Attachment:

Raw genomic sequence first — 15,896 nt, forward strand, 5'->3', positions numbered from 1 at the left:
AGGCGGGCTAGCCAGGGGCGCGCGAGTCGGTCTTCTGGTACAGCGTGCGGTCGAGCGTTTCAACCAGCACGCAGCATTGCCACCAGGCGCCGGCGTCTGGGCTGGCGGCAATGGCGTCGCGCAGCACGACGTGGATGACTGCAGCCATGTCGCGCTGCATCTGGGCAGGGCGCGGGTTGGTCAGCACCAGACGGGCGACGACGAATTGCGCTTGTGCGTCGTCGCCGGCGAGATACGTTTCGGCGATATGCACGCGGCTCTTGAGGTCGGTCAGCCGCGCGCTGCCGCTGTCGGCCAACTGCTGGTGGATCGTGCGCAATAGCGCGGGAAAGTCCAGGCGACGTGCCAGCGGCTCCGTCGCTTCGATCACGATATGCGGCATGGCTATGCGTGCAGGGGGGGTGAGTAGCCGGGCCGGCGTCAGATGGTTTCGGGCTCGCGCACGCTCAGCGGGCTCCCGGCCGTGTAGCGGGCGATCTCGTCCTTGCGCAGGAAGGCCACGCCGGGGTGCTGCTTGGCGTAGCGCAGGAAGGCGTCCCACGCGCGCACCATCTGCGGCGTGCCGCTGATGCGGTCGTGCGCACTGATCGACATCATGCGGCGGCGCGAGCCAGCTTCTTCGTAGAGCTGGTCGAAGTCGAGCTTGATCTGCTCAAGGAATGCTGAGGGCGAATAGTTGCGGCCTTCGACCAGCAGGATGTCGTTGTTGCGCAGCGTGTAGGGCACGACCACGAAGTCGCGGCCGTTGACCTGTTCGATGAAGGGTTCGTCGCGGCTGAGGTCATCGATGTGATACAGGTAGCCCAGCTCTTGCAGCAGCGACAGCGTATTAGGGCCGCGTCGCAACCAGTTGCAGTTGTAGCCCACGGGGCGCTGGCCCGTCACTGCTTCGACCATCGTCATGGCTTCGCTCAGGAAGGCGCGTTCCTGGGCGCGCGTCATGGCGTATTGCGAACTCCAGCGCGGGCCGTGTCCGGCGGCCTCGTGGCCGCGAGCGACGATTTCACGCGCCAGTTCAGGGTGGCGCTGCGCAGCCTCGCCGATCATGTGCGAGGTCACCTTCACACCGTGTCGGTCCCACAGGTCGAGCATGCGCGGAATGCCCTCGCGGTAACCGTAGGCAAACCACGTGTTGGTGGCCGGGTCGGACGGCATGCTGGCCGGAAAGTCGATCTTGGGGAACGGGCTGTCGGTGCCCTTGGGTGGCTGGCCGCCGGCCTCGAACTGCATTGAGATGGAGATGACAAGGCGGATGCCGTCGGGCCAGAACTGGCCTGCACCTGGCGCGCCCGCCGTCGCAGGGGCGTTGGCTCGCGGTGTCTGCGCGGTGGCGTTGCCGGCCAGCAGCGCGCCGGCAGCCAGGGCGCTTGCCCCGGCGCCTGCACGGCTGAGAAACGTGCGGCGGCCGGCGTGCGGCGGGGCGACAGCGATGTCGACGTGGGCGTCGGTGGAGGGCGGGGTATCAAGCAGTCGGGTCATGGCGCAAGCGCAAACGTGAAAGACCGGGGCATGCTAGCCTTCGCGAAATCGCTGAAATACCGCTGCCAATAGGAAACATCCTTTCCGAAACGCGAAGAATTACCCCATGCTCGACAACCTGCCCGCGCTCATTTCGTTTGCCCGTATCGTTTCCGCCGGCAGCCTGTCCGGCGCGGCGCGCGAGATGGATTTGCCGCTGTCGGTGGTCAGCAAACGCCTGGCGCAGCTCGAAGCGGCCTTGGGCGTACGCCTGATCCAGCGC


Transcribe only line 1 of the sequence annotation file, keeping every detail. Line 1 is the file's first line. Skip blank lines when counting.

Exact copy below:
Raw genomic sequence first — 15,896 nt, forward strand, 5'->3', positions numbered from 1 at the left: